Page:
Shih, Patrick Informatics, School of Informatics and Computing / Bloomington
Bio: I'm an Assistant Professor of Informatics in the School of Informatics and Computing at Indiana University Bloomington. I am a Fellow of the Center for Computer-Mediated Communication (CCMC). I am also an affiliated faculty at the Center for the Integrative Study of Animal Behavior (CISAB), the Indiana University Network Science Institute (IUNI), and the Institute for Software Research (ISR) at the University of California, Irvine. I am interested in utilizing mixed methods approaches to tackle research problems in online and geographic communities. Specifically, my current research focuses on leveraging awareness of individual and community activities embedded in sensor technologies, smart devices, social media, and online forums in the design and construction of novel persuasive interfaces and civic engagement platforms that facilitate sustainable motivational and behavioral changes.
Smith, Eliot Psychological and Brain Sciences, College of Arts and Sciences / IUB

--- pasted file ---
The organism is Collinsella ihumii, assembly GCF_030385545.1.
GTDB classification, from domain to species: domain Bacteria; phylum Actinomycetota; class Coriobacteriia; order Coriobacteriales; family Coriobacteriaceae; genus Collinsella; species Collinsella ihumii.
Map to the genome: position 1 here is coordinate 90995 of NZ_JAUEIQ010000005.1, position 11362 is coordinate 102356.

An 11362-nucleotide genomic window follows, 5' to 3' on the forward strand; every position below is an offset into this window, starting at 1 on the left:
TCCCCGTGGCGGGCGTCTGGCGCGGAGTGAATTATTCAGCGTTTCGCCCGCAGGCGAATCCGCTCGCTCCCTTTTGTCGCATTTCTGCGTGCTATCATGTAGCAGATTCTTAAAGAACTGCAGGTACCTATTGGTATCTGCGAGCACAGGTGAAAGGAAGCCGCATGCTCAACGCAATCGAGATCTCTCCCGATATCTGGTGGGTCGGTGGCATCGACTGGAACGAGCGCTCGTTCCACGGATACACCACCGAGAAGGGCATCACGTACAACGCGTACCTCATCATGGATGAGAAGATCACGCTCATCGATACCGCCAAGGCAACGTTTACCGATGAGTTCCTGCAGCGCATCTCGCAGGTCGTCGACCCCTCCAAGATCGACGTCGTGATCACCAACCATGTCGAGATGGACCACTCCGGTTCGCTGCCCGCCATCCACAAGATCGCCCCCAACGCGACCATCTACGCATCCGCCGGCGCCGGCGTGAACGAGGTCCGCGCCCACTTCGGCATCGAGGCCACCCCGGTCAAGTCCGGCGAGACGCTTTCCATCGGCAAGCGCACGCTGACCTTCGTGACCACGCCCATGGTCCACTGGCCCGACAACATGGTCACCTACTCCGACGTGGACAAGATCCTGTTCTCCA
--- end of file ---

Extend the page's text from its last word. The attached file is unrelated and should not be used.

Bio: Distinguished Professor of Psychological and Brain Sciences Eliot Smith has pioneered the development of multi-agent models of information spread in social networks that draw on social psychological studies of social influence to incorporate realistic assumptions about how and when people will accept (and further transmit) the information they receive from others (Mason et al., 2007). Smith’s empirical studies and multi-agent modeling have focused on the cognitive and behavioral processes that occur when people receive information from others that differs from their own prior beliefs — processes that determine whether they accept the information and change their beliefs, ignore the information, or seek out further evidence to attempt to reconcile the inconsistency (Collins et al., 2011; Smith and Collins, 2009). Another investigation examined in depth strategies for processing inconsistent information and determining its validity (Smith, 2014). The multi-agent model led to the conclusion that people can best avoid misinformation by comparing incoming information to their own existing beliefs, and discarding it if it is too discrepant. Alternative strategies that are prominent in the literature — such as accepting new information if it comes from multiple independent sources — were found not to be useful. This is partly because people are not usually in a good position to know the overall structure of the social network and therefore cannot tell whether multiple information sources are truly independent of each other. That is, person A may hear the same information from both B and C and assume they are independent, when in fact both B and C might have obtained the information from a common source D.